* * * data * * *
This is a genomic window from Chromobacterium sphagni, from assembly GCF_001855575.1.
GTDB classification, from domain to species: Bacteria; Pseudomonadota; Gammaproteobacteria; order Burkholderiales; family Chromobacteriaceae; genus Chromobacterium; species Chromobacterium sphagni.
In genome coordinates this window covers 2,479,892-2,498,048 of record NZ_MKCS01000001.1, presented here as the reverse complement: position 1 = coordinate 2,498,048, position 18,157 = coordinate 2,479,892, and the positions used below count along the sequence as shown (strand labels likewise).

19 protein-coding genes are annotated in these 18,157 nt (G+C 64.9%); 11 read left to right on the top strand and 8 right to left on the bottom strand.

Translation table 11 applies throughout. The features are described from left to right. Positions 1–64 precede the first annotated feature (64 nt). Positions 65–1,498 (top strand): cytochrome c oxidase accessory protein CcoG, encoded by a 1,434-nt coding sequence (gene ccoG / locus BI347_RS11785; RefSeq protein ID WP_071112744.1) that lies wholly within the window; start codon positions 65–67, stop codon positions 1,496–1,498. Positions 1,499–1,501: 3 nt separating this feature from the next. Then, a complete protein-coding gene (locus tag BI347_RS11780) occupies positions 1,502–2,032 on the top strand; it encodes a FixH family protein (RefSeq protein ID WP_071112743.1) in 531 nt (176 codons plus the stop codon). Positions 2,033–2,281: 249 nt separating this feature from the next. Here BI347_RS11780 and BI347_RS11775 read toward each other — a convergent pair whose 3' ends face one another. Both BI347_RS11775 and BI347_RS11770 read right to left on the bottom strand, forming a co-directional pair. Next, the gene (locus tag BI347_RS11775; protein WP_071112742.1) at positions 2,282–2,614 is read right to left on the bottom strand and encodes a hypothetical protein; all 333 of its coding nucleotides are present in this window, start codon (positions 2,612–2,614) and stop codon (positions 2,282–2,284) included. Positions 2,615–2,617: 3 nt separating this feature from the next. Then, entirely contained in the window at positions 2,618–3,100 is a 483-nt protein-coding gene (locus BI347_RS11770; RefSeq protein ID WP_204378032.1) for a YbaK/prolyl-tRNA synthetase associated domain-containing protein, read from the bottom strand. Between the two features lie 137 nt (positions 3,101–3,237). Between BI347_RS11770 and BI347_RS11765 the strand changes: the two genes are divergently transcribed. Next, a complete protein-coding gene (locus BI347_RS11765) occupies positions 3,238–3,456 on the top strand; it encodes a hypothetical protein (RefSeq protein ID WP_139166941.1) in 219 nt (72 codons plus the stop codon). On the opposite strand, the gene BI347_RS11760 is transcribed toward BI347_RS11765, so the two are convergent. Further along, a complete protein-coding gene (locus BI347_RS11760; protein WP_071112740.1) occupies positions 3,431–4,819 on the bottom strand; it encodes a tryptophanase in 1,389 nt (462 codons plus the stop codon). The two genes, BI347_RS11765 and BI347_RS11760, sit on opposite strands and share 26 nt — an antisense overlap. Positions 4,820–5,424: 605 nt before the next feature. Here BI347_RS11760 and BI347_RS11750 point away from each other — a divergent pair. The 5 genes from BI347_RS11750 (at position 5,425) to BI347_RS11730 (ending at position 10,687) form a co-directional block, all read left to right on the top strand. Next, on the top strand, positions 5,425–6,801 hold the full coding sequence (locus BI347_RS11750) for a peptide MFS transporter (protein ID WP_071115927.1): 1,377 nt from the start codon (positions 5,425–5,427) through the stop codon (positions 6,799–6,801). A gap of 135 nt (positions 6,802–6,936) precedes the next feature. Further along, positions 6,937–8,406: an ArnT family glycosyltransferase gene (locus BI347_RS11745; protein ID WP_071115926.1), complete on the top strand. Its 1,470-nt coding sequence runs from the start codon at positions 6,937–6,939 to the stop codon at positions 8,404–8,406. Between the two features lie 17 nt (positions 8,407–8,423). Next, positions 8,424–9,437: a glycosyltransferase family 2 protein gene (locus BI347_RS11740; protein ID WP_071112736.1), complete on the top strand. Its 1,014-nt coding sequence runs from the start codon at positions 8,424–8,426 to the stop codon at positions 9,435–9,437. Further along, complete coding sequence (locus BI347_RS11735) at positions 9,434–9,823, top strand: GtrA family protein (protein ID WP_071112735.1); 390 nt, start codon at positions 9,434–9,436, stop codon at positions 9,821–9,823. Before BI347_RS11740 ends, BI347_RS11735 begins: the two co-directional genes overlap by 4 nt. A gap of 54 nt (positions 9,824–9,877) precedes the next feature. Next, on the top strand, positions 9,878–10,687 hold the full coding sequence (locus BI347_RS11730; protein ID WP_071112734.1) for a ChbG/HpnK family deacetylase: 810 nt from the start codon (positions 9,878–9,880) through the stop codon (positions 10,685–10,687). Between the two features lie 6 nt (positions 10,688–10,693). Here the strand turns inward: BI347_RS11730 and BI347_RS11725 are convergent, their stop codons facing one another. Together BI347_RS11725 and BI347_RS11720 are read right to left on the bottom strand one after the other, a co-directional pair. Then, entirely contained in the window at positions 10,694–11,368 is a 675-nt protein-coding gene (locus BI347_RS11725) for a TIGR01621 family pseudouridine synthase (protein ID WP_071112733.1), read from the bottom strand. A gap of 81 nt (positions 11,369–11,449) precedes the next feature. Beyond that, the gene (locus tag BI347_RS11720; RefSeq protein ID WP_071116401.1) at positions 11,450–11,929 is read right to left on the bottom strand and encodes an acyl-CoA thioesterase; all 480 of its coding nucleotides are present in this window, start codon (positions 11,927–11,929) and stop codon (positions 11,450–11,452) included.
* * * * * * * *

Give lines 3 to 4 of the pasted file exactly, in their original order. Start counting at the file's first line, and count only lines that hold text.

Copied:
In genome coordinates this window covers 2,479,892-2,498,048 of record NZ_MKCS01000001.1, presented here as the reverse complement: position 1 = coordinate 2,498,048, position 18,157 = coordinate 2,479,892, and the positions used below count along the sequence as shown (strand labels likewise).

19 protein-coding genes are annotated in these 18,157 nt (G+C 64.9%); 11 read left to right on the top strand and 8 right to left on the bottom strand.